Hazel the dog is a welcome companion does a wonderful job keeping my site free of black bears. She’s patient, too. I typically tie her leash to a small stake or tree next to me and she promptly takes a nap. Here she is admiring my new REI Camping Stool:

npota-tr10-pk01-qrp-rei-trail-stool

npota-tr10-pk01-qrp-antenna

You can see part of the EFT Trail-Friendly antenna hanging in this photo.

Setup was quick. I managed to raise the EFT Trail-Friendly antenna in record time. I connected the antenna to the Elecraft KX2 and was on the air, calling CQ on 20 meters in a matter of minutes. npota-tr10-pk01-qrp-elecraft-kx2-clipboardIn the space of 15-20 minutes, I only managed to work a few stations on the 20 meter band even though I had been spotted several times on the DX Cluster.npota-tr10-pk01-qrp-elecraft-kx2-logs

I moved to the 40 meter band and logged contacts quickly, however.

npota-tr10-pk01-qrp-hazel-and-station

My full station and my ferocious guard dog, Hazel.

Hazel, as I mentioned, is a great companion that’s sweet to everyone she meets. She’s happy to hang with me even if I’m just sitting there operating radio for an hour. She’s quiet and doesn’t bark unless she notices a true disturbance.

Still, Hazel does get bored. After I had logged about 20 stations, I heard her gnawing on something. I turned around and discovered that she found the reel of fishing line I use to hang my antennas.

npota-tr10-pk01-qrp-4

npota-tr10-pk01-qrp-fishing-line-hazel

Note to self: next time pack Hazel a bone.

She didn’t even look apologetic or guilty! Oh well…fishing line is pretty cheap to replace and I’m sure she assumed it was a chew toy I had placed there for her.

All in all, it was a very successful activation. In less than one hour, I put 22 stations in the log. The weather was perfect and the whole family had a blast.

npota-tr10-pk01-qrp-1

A photo I took prior to watching a reenactment of the Battle of King’s Mountain.

What a wonderful day to play radio, take in our national parks and re-live some of our history!

Posted in NPOTA, Portable, QRP | Tagged , , , , , , , , | Leave a comment

What can go wrong? A box, a cat, and a little CW.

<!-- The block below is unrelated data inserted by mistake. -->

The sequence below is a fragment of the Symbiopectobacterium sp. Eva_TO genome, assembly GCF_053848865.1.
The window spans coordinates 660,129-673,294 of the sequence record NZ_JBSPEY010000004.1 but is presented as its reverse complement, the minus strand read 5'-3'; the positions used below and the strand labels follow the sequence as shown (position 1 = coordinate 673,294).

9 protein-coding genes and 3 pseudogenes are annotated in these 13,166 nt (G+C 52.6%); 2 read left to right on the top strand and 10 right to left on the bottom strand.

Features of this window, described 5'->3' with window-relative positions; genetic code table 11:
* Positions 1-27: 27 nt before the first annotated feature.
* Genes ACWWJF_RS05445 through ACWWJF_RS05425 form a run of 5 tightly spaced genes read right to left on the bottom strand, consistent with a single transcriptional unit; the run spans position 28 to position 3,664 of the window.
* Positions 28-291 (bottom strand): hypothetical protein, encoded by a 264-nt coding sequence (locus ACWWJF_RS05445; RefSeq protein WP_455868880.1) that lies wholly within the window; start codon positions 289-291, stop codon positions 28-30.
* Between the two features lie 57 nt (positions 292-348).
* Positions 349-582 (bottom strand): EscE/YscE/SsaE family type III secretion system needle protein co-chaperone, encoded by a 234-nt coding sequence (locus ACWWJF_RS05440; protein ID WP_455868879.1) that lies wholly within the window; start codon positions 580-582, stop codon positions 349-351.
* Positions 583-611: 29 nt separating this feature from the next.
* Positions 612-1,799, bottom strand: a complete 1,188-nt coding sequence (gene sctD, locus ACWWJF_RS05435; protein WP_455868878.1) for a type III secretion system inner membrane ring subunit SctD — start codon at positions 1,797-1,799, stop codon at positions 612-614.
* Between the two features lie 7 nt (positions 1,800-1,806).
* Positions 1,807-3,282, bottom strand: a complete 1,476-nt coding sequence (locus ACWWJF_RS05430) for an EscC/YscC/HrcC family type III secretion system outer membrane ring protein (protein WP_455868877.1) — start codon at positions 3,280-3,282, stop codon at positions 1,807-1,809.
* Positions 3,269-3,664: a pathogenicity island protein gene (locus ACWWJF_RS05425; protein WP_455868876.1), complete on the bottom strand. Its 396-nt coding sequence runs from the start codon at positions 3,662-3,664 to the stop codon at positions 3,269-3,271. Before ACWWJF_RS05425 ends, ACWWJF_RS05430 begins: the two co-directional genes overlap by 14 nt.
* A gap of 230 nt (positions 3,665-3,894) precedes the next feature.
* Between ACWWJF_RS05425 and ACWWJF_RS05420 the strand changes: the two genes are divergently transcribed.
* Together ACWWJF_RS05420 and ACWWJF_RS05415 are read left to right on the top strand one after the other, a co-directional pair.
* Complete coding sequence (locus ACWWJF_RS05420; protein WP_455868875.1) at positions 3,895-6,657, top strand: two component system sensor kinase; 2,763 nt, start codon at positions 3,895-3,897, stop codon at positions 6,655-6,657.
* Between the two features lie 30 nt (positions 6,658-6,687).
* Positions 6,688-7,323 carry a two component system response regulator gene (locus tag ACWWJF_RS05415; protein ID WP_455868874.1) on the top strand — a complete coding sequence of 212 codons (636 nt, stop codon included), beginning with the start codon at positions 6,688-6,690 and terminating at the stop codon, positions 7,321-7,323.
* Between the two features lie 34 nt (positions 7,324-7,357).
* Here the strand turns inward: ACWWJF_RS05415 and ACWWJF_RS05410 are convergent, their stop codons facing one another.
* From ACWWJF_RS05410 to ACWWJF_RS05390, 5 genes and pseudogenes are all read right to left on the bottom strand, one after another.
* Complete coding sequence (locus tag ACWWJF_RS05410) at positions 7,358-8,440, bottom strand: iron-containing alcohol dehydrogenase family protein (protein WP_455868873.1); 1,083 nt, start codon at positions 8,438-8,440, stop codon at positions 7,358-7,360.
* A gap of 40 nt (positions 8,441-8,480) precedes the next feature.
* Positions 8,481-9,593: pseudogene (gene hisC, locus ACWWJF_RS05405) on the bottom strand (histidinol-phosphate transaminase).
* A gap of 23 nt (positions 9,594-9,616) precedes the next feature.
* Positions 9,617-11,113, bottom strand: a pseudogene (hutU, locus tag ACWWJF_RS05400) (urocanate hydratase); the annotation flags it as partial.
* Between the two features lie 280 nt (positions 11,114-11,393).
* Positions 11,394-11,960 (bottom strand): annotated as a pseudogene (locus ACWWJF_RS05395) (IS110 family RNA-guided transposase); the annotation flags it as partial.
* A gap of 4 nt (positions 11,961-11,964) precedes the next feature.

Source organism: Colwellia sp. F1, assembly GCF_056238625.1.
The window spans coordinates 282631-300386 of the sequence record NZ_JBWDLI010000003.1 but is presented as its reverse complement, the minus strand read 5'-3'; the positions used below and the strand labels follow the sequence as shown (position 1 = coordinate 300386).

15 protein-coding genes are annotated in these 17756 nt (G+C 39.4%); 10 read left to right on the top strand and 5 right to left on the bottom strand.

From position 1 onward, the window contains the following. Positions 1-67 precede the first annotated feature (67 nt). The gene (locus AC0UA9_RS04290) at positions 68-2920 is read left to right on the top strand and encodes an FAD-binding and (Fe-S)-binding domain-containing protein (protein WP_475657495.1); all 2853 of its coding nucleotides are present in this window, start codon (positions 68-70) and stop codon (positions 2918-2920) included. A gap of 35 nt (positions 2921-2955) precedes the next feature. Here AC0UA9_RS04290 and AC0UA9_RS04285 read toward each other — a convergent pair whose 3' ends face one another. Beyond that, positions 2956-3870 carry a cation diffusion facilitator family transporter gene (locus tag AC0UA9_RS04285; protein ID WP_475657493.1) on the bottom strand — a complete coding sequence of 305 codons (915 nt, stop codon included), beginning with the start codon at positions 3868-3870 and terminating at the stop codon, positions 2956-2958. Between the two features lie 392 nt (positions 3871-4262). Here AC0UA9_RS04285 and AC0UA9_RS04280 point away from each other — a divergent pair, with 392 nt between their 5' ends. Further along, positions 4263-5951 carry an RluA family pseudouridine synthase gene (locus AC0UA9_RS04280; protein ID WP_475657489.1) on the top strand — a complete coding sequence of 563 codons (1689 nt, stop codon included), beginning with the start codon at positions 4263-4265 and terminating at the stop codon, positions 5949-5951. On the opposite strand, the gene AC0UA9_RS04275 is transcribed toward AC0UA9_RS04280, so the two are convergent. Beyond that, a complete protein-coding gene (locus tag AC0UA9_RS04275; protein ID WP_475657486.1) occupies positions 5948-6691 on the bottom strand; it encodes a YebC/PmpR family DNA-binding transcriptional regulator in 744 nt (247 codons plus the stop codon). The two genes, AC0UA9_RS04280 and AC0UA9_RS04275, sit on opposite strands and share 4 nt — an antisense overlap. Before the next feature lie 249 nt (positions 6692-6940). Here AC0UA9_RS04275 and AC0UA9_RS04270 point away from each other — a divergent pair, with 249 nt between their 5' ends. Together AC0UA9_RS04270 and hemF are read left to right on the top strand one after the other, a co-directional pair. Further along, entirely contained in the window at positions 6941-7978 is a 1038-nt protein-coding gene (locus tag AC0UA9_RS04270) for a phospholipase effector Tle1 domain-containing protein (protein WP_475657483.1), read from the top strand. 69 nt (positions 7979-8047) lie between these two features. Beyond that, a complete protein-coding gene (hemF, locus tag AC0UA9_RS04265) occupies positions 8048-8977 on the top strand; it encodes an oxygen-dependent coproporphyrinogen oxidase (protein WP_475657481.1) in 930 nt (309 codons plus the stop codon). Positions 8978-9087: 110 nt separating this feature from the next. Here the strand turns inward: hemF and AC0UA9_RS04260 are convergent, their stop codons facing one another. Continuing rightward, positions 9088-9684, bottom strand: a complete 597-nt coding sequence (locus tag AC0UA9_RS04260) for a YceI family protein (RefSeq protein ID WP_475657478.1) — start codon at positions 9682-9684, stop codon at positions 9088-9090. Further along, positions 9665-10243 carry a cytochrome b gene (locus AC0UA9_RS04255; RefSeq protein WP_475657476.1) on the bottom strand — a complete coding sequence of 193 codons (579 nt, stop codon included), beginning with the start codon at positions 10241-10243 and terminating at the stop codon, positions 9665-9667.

Many thanks to my buddy, Philip (N4HF), for sharing this video that made me chuckle:

Posted in Funny | Tagged | Leave a comment

NPOTA: Activating the Carl Sandburg Home (NS07) today

Elecraft Kx2 ON Clipboard

This afternoon (September 8), I should have a chance to activate the Carl Sandburg Home again for the ARRL National Parks on the Air program. You might recall, I activated the site Sunday as well.

I’ll plan to use the Elecraft KX2 and EFT TRail-Friendly antenna combo once again.

I should be on the air starting sometime between 20:00-20:30 UTC (4:00 – 4:30 PM EDT). I’ll plan to operate SSB on two frequencies: 14286 and 7286 kHz. I’ll be on the air for one hour or so, if all goes well. Listen for my amateur radio call sign: K4SWL.

If you hear me on the air, please consider submitting a spot to the DX clusters!

Posted in News, Portable | Tagged , , | Leave a comment

NPOTA: Activating the Carl Sandburg home (NS07) today

It just doesn't seem possible that I have almost everything I need to make the NPOTA activation today in this pittle pack.

It just doesn’t seem possible that I have almost everything I need to make the NPOTA activation today in this pittle pack.

I am planning to activate the Carl Sandburg Home (NS07) for National Parks on the Air today. I should start sometime between UPDATE (17:00-18:00) UTC and operating for about one hour. I’ll be SSB/QRP on 14286 and possibly 7286 kHz (depending on the type of antenna I can deploy). I’m fitting this activation into a busy day, but will do my best to hit the air and work as many stations as possible.

I just finished packing everything for the activation.

This will be the first time taking my Elecraft KX2 to the field. It feels *very* strange not to pack even an external battery. Just the little radio, an antenna, a clipboard, an assortment of adapters and a short run of coax.

Not sure yet if I’ll hang the Par EFT trail-friendly antenna or use my telescoping fiberglass vertical (which performed admirably last week!). This is a sensitive archeological site, so I have to abide by the wishes of the park ranger on duty (though I’ve been given permission to install the vertical near their vegetable garden). I want to hang the EFT so I’ll have two bands (20 and 40) at my disposal.

If you have the time today, please try to work my station!

Posted in Portable | Tagged , , , | Leave a comment